The class must be a linked list with a Node inner class which has four fields: item, next1, next2, next3. The next1 field is the address of the next node in the first ordering, the next2 is the address of the next node in the second ordering, next3 is the next node in the third ordering.
The list itself will have three references to the first node: first1, first2, first3. They will point to the starting nodes of the three orderings.

If any of the indices are out of valid bounds, a ListIndexOutOfBounds exception needs to be thrown, indicating which index is out of bounds.

Methods that you need to write

How to do well on this test:

  1. Start early.
  2. Read the entire problem carefully and work through your own short example on paper. You may use your example as a basis of your tests.
  3. Implement required functionality one method at a time. Write tests before you write the methods, test after. I suggest implementing the methods in this order: the constructor, Node, instance variables, then empty, size, clear, add, get, then the iterator and setIterator, and then remove.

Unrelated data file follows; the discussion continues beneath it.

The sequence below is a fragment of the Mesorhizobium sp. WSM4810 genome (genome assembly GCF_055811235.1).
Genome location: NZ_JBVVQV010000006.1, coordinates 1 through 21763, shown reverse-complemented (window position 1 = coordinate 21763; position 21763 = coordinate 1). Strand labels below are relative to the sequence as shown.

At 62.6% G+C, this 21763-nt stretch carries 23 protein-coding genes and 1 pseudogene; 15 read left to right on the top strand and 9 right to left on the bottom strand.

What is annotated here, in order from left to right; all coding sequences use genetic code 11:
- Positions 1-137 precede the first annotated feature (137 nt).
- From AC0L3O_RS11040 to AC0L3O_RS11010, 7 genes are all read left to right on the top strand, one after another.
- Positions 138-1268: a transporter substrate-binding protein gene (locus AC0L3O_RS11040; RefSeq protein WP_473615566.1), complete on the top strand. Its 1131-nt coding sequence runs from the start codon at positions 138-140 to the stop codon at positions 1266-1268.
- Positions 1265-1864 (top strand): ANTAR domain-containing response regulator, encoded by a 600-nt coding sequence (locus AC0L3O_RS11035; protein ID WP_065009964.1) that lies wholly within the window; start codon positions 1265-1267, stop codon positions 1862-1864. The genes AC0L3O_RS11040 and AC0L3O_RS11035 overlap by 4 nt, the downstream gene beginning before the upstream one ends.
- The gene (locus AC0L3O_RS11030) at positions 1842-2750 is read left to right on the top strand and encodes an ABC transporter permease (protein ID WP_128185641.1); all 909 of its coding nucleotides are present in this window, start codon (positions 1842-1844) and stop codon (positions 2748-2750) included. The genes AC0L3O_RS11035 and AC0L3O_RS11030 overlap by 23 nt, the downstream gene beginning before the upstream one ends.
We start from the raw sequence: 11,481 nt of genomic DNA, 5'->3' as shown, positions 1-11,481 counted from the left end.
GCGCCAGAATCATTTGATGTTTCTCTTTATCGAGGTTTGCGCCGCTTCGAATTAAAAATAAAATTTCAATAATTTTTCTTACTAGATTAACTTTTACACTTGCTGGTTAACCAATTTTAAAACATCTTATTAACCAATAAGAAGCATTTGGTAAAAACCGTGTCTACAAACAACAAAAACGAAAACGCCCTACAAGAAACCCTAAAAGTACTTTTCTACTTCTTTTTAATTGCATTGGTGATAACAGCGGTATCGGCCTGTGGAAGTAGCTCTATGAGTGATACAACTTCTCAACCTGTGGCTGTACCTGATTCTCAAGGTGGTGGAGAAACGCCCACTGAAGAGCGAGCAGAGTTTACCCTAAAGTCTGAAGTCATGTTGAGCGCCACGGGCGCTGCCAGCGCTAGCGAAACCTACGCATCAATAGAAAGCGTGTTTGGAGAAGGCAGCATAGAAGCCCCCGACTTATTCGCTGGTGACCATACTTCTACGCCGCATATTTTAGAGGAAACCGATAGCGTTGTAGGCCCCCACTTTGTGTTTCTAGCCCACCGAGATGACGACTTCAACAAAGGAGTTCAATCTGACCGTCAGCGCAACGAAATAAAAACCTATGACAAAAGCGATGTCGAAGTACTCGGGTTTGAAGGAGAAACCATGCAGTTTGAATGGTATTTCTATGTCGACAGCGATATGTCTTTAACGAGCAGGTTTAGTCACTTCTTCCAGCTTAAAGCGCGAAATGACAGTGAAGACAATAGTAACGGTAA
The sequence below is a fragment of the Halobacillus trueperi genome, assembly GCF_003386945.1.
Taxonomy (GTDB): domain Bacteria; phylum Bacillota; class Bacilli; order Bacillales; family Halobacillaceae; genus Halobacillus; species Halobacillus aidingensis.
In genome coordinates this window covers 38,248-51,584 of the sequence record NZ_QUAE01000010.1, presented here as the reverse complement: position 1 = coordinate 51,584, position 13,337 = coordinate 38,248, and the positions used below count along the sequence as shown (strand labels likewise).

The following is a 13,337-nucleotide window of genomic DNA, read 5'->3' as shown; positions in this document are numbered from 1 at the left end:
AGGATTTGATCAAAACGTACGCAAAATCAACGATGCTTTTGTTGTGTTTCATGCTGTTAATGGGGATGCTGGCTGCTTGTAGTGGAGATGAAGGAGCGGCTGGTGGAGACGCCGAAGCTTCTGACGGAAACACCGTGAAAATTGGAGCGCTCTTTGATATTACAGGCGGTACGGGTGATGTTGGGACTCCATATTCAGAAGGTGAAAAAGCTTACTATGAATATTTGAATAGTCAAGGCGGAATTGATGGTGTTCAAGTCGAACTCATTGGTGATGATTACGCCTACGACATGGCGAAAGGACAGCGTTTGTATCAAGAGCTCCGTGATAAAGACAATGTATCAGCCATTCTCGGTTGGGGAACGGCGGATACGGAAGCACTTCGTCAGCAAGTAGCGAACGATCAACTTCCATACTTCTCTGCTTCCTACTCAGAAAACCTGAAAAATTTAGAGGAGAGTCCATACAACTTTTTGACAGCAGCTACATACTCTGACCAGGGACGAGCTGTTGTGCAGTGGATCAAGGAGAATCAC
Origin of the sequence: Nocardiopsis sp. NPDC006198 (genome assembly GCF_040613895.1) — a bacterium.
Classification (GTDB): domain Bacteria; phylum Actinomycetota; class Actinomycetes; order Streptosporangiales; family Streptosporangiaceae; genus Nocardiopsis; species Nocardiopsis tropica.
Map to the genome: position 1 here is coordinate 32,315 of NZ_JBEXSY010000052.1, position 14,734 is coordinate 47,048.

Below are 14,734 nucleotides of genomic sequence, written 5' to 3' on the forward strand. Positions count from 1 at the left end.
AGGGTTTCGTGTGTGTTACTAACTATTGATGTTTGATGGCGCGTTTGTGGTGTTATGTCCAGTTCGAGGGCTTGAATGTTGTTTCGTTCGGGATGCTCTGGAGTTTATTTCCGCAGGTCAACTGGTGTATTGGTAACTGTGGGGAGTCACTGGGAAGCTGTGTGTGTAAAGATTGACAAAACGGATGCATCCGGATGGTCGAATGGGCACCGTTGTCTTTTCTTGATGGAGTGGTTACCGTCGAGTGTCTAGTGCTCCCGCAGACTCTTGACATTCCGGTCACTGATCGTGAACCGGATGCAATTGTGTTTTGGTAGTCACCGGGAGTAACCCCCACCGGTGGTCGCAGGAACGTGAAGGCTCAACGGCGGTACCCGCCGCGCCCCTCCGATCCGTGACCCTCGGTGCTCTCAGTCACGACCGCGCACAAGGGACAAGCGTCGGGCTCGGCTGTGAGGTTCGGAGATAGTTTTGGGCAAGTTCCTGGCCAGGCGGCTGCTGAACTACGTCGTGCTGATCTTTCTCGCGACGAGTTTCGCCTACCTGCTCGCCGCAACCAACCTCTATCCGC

4. If something is not clear, look at the linked list example and ask questions as needed. I will have regular office hours this week. There will also be regular TA hours on Tuesday. I will try to answer my email promptly, but this week is busy with senior seminar, so there may be delays, sorry. Office hours are a better option.
  5. Write comments as your work progresses (not all at the end)
  6. Write tests as your work progresses (definitely not all at the end). Think of cases that you are not sure of, test for those. Test for combinations of methods (add after removing, for instance).
  7. The problem is long, but it's not that difficult. Implement things one at a time, and you will be fine.

Grading criteria

How to submit

Please submit it by e-mail to me with the subject 2101 Midterm II.

CSci 2101 course web site.

The views and opinions expressed in this page are strictly those of the page author. The contents of this page have not been reviewed or approved by the University of Minnesota.